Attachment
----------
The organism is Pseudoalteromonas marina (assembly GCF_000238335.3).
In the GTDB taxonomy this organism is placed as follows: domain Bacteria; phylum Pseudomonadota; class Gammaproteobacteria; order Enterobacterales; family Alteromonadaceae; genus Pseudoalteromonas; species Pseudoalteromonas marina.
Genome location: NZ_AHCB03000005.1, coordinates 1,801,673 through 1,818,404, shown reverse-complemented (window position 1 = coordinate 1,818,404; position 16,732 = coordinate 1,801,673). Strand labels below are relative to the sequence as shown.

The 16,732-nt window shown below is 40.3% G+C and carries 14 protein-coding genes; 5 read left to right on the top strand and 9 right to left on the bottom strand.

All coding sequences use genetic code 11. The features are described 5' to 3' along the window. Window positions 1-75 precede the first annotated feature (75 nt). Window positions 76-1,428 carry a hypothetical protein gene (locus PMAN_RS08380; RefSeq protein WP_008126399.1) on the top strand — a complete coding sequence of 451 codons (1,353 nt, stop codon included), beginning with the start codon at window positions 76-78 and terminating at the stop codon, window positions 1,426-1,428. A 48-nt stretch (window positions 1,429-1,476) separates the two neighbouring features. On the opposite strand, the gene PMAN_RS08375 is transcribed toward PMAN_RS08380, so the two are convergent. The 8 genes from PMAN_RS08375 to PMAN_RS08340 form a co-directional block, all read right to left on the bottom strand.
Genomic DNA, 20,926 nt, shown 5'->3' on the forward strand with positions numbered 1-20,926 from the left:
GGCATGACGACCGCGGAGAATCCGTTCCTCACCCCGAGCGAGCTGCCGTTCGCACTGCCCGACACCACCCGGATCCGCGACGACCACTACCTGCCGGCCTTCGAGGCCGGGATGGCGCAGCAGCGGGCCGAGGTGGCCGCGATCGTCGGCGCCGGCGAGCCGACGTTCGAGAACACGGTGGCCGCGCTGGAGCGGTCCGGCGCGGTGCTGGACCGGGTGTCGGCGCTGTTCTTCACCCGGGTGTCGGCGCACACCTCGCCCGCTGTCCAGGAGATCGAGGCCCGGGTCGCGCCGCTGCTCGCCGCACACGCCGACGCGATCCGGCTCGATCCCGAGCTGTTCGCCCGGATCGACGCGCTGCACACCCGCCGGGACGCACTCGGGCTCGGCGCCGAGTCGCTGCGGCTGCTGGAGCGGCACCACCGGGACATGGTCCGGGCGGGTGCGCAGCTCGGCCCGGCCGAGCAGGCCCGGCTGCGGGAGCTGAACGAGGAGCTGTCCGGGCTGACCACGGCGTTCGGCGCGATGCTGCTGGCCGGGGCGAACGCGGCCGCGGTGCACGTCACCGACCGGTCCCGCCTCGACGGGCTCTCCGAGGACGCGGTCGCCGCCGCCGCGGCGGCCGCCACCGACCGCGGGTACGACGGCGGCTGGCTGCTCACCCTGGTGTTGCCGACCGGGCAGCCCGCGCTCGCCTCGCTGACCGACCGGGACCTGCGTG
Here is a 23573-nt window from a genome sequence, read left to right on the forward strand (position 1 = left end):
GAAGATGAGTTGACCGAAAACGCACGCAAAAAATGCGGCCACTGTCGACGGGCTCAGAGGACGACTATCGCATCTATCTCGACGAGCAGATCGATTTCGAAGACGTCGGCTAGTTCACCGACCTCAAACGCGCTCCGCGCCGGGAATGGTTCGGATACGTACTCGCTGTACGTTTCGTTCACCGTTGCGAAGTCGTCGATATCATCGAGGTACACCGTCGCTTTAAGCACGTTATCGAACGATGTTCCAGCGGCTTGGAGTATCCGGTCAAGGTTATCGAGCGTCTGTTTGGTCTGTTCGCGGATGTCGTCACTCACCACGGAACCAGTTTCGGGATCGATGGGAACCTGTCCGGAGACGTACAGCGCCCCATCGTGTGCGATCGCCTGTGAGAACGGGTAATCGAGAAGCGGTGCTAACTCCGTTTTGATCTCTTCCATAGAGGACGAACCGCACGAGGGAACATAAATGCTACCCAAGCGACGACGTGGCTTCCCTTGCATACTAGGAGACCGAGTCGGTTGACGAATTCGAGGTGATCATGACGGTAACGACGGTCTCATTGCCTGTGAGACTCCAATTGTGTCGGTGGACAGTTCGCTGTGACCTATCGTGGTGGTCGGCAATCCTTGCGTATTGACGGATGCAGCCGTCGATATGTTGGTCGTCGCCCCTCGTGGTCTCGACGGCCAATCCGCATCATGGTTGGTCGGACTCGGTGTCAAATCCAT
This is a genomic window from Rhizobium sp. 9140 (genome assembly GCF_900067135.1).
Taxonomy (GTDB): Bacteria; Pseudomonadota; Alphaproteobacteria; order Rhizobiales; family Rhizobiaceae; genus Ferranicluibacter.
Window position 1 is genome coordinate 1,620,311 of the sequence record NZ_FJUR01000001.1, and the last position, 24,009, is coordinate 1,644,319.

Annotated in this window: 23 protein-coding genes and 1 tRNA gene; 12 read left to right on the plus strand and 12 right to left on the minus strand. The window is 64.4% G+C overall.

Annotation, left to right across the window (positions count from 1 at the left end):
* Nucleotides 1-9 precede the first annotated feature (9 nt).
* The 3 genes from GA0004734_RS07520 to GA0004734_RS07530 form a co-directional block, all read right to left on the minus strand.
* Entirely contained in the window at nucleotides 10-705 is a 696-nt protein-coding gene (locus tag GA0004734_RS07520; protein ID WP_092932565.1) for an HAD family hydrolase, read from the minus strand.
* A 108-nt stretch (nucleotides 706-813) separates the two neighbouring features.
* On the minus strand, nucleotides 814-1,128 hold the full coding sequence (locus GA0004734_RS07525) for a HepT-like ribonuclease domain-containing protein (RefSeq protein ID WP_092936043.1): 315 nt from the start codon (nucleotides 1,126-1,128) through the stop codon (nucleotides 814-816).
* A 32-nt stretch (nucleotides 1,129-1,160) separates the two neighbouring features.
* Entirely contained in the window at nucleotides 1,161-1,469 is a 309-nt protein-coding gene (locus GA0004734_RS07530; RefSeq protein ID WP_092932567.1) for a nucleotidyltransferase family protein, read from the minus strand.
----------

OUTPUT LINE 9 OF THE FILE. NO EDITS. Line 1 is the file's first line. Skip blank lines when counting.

GAAGATGAGTTGACCGAAAACGCACGCAAAAAATGCGGCCACTGTCGACGGGCTCAGAGGACGACTATCGCATCTATCTCGACGAGCAGATCGATTTCGAAGACGTCGGCTAGTTCACCGACCTCAAACGCGCTCCGCGCCGGGAATGGTTCGGATACGTACTCGCTGTACGTTTCGTTCACCGTTGCGAAGTCGTCGATATCATCGAGGTACACCGTCGCTTTAAGCACGTTATCGAACGATGTTCCAGCGGCTTGGAGTATCCGGTCAAGGTTATCGAGCGTCTGTTTGGTCTGTTCGCGGATGTCGTCACTCACCACGGAACCAGTTTCGGGATCGATGGGAACCTGTCCGGAGACGTACAGCGCCCCATCGTGTGCGATCGCCTGTGAGAACGGGTAATCGAGAAGCGGTGCTAACTCCGTTTTGATCTCTTCCATAGAGGACGAACCGCACGAGGGAACATAAATGCTACCCAAGCGACGACGTGGCTTCCCTTGCATACTAGGAGACCGAGTCGGTTGACGAATTCGAGGTGATCATGACGGTAACGACGGTCTCATTGCCTGTGAGACTCCAATTGTGTCGGTGGACAGTTCGCTGTGACCTATCGTGGTGGTCGGCAATCCTTGCGTATTGACGGATGCAGCCGTCGATATGTTGGTCGTCGCCCCTCGTGGTCTCGACGGCCAATCCGCATCATGGTTGGTCGGACTCGGTGTCAAATCCAT